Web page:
A 1947 ruling from the state Supreme Court in the case Kern v. City of Long Beach was key in laying the groundwork for the California Rule.

The court concluded in that ruling that pension benefits constitute a form of deferred compensation and are, therefore, a contractual right afforded constitutional protections. Court rulings in the years since have followed this guideline.

In contrast, the court's latest decision characterizes the ARS credits as “optional benefits,” akin to different types of health insurance, life insurance, or certain flexible spending accounts.

Moody’s Investors Service last year found that California’s “adjusted net pension liability,” a measure of the benefits the state will owe to its retirees in future years, is about $193 billion, or 117 percent of state revenue. By comparison the median level of net pension liabilities as a percentage of state revenue was about 82 percent across all 50 states.

Volokh describes the California Rule as it has been applied as "kind of a one way ratchet.”

“The state is allowed to give you more pension benefits, but is not allowed to change the rules to be less generous,” he said. “It reduces the flexibility of states.”

About a dozen other states follow the California Rule. While the credits ruling from California’s high court will not be binding in those places, it could provide lawyers in other states with a precedent to cite in similar disputes and may offer a pathway for other courts to follow.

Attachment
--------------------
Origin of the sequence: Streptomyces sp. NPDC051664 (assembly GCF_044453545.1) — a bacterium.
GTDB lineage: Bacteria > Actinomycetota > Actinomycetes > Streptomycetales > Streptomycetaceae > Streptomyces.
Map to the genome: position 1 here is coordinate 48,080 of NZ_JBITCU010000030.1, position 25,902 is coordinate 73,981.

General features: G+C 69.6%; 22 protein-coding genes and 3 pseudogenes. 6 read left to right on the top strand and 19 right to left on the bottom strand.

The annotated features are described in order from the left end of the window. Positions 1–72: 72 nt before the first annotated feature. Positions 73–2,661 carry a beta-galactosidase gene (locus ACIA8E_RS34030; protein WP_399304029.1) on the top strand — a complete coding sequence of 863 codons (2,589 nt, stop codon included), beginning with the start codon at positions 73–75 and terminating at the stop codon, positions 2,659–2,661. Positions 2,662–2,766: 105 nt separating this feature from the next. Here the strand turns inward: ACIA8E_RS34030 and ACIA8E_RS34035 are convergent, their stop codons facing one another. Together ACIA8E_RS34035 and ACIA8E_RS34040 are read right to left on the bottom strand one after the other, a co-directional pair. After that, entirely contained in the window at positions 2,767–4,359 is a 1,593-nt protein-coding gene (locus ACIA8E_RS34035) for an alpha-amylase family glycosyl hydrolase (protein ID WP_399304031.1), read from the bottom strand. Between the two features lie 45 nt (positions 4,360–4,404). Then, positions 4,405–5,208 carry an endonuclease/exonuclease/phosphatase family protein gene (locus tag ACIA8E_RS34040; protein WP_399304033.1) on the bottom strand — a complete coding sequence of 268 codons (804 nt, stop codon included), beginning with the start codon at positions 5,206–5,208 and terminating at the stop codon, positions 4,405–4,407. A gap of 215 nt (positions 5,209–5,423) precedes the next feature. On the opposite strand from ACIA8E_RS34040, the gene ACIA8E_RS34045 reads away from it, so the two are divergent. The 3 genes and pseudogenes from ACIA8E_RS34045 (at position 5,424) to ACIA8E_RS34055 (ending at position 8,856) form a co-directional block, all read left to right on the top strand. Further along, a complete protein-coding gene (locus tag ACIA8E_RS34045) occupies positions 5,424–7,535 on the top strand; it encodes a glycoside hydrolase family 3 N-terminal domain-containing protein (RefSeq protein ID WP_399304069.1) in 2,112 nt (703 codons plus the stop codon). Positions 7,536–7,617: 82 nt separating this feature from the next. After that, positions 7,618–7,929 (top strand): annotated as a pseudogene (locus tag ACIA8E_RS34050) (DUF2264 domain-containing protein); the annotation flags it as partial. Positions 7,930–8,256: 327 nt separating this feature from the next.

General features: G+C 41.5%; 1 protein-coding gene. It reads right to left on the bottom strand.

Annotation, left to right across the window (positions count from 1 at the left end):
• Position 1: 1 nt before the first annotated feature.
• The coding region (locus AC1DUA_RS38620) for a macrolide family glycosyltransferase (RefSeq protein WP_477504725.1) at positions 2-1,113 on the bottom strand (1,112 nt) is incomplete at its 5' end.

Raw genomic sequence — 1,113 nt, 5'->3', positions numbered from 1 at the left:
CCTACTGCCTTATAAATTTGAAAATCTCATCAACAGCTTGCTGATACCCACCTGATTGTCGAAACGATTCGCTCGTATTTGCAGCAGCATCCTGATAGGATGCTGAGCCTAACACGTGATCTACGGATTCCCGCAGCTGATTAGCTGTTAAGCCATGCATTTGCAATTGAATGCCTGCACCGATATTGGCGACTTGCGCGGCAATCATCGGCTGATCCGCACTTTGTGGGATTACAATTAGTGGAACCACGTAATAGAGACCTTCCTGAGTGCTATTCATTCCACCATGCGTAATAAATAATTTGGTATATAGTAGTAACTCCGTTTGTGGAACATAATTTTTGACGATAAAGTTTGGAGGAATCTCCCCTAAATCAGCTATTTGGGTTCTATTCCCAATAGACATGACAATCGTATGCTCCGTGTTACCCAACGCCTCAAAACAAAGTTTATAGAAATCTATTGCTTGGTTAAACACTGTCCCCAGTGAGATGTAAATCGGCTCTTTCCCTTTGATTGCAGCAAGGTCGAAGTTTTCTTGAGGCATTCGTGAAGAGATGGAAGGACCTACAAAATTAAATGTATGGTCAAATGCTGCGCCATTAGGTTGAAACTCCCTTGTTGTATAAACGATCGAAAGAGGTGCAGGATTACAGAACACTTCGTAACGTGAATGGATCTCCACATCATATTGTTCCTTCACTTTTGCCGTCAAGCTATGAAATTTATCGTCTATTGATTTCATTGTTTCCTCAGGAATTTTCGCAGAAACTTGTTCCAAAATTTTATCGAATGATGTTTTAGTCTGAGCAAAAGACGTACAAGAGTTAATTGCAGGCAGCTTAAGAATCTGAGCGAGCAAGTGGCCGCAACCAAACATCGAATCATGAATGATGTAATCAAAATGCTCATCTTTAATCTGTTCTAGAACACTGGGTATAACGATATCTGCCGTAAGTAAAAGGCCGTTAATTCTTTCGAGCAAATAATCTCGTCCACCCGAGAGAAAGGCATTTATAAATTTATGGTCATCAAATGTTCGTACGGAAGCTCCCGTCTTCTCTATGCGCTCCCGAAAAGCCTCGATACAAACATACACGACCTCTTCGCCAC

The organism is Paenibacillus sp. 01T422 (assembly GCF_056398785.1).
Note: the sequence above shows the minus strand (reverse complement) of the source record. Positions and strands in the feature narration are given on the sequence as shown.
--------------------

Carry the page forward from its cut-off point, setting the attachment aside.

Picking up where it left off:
There are other pension cases still pending before California’s state Supreme Court. One of those, Marin Association of Public Employees v. Marin County Employees’ Retirement Association, concerns a practice known as “pension spiking.”

That’s where employees use various methods to inflate their benefits as they approach retirement. In the Marin County case, public employees are challenging a revised state formula meant to tamp down on pension spiking.

A trial court concluded that the new formula was not an unconstitutional contract violation. An appeals court agreed.

Volokh raised the possibility that the ruling in the Cal Fire case might indicate the state Supreme Court will take a similar approach when considering laws meant to curtail pension spiking.

“There are a lot of individual benefits that could fall by the wayside,” he said, “if this reasoning is used more broadly.”

Bill Lucia is a Senior Reporter for Route Fifty and is based in Olympia, Washington.